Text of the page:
The Congress, on the other hand has ceased to be a national party. It is a “B” team to local parties in state governments.  It may not indulge any more in Rahul Gandhi’s strategy of a “scorched” economy which he used in the last two years by obstructing legislation. But the dynastic leadership might remain, since it is the glue that has held the Congress together. It will take many years, party splits and much bloodletting for new leadership to emerge and make Congress relevant. So, BJP is now the only national party.

Mamata Banerjee and Jayalalithaa rule heavily indebted big states. Their votes in Parliament will be wooed by BJP with financial and even legal help on pending cases. It also seems unlikely that SP supremo Mulayam Singh Yadav and RJD chief Lalu Prasad Yadav would be the partners that they might want to have. Hence the “Grand Alliance” which won Bihar for Nitish Kumar and Lalu Prasad Yadav may be a fading dream. The next elections might see them allying with the BJP. We can expect the BJP legislative agenda, including the GST, to pass soon.

The BJP will probably lose Punjab because of misgovernance by its ally, the Shiromani Akali Dal and AAP may take over. Uttar Pradesh may be a hung election without any grand alliances to unite the vote. If this leads to the President’s rule for some time, that will help the BJP.

What does the BJP as a party and the Modi government need to do to consolidate and win the 2019 election? It must concentrate on development. It cannot dither any more. Perhaps the Prime Minister might become more active in Parliament and the media.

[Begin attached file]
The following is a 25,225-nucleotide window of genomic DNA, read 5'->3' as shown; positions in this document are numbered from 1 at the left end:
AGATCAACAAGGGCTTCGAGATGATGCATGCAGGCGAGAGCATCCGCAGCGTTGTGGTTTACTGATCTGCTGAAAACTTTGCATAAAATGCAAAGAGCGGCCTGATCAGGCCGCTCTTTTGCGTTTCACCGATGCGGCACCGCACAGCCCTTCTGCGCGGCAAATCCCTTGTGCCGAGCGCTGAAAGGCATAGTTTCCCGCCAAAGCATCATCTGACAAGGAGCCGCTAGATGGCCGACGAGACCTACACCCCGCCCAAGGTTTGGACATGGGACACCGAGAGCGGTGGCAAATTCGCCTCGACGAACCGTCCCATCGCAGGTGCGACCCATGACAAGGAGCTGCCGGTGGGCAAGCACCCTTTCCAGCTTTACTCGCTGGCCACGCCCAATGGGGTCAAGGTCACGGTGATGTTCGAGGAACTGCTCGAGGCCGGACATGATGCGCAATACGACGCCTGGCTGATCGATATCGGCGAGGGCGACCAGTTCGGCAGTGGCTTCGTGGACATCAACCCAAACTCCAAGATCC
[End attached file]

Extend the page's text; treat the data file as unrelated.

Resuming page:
The government must announce its ideology and policies. It cannot be “Congress with a Cow”. It must flatly state its objective to make India more of a market economy, but with independent regulation to ensure competition and protect consumer interest. It must distance itself from the public sector and its dominance. Independent Boards and management, with transparency, must be the objective. Just as it has abolished old legislation, there must be a wholesale cleaning up of controls in all ministries, and departments of the government. The freedom of enterprises to innovate and grow must not be subject to second guessing. While the GST is welcome, the direct tax code must also be implemented. Foreign and Indian investors must have confidence in the country’s tax regime. Nationalised banks must function under supervision of RBI, not the government.

The government should initiate an integrated national agricultural and water policy. Irrational pricing of power by states, and pricing for water that does not even cover running costs, have led to India becoming the largest user of ground water. Poor propagation of water conservation and harvesting, crops selection in relation to water and soils, have kept water usage high and productivity low. Neglect of lakes and rivers has been a criminal failure of governance at all levels. Genetically modified seeds have been caught between aggressive environmentalists and timid governments. There is a need to use science to take decisions that can greatly improve agricultural productivity. There are other areas in which clear policies must be put out. In many cases, state governments must be taken along. A consultation system must be in place.

Modi’s government, has set off actions that could reduce black money. But it still needs to substantially speed up investigations, increase penalties on all participants, get speedy trials, and not misuse these for political blackmail.
The last two years of the government and the assembly election results could mark a watershed for the BJP government. It could become more open, intelligent in policy formulation and execution. Or it could continue to be like the Congress was for decades.

The author is former director general, NCAER, and was the first chairman of the CERC Views are personal